Union defends defence jobs
Tens of thousands of skilled jobs are at risk because of an 'unpatriotic' defence policy seeing contracts go to the United States, a union leader has warned.
Len McCluskey, (pictured) general secretary of Unite, said 50,000 defence manufacturing jobs had been axed in the past decade, with another 40,000 under threat.
He urged ministers to buy British-made equipment rather than turn to overseas companies under a “value for money” strategy.
He told a Unite conference in Preston that communities across the UK depended on the defence industry for jobs and economic security.
He said: “Spending British taxpayers’ money buying British-built equipment isn’t just good for our companies and our jobs - it’s also good news for the Treasury who get tax revenues back straight away, and for the UK economy as workers employed here spend money in shops, pubs and restaurants here at home.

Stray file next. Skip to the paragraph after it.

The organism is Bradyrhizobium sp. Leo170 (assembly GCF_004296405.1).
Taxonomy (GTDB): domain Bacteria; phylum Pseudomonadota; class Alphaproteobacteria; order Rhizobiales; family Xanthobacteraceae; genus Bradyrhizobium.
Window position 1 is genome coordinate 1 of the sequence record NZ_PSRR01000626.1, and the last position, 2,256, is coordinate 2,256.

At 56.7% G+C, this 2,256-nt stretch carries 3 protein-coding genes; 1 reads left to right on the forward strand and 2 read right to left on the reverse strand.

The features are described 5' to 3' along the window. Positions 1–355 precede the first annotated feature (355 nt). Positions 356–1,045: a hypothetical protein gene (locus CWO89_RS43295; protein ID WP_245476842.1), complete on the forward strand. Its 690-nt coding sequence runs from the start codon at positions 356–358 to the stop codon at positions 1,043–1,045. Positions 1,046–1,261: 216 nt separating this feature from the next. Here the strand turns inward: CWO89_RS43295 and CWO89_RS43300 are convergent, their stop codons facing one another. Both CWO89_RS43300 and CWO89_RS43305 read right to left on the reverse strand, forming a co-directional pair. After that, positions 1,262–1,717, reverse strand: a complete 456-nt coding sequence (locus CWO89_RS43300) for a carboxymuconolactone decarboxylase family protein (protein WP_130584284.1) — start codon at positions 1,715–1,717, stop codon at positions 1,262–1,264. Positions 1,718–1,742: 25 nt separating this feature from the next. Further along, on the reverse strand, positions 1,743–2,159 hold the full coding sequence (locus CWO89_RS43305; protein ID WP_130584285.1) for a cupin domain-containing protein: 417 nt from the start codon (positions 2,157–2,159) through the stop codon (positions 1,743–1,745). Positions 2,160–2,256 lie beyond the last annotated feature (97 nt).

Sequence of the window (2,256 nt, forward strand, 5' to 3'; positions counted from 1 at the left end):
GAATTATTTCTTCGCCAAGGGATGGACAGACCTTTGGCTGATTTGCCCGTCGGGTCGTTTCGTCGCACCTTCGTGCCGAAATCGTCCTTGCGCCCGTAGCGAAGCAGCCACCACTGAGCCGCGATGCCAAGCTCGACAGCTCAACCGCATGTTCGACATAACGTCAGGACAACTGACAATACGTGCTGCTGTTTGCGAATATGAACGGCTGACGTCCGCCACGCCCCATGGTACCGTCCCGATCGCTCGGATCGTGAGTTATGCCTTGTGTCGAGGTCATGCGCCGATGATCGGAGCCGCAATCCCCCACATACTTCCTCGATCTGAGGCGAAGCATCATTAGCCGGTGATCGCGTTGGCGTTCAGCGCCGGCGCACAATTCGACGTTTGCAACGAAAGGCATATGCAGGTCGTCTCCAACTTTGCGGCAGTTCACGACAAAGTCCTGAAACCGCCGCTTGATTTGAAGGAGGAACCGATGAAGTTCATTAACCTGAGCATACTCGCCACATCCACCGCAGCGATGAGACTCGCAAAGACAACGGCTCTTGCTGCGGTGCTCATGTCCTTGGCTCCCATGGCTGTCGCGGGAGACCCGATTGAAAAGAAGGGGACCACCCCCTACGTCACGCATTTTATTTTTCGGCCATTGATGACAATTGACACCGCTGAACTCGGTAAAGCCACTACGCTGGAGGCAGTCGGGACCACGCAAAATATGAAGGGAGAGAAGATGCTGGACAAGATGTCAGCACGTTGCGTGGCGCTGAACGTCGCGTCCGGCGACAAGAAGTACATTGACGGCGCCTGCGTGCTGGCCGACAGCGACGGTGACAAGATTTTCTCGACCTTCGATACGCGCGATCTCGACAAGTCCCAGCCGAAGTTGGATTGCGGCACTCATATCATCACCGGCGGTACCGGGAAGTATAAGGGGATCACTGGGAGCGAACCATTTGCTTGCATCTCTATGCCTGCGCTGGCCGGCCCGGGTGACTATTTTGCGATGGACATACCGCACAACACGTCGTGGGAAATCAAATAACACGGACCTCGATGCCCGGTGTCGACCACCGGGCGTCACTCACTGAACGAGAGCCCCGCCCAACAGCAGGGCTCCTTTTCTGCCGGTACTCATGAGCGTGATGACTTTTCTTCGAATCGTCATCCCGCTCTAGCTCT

“You would think that buying British-built equipment for our Armed Forces would therefore be a no-brainer – it’s obvious that buying British-built kit is good for the country.
“So why is this Government planning to double the amount of defence pounds spent in the USA by 2020?”
The Unite leader accused the Conservatives of wreaking “vandalism” on the defence industry. “Incompetent, short-sighted, unpatriotic - today’s government in a nutshell,” he said.
Mr McCluskey said Unite would play its part in Labour’s defence review, including its position on renewing the Trident nuclear missile system, but he stressed the union would back its members employed in the industry. He said he respected Labour leader Jeremy Corbyn’s views on disarmament, but said: “Unite is a trade union and for us, our members, their jobs and their communities must come first.”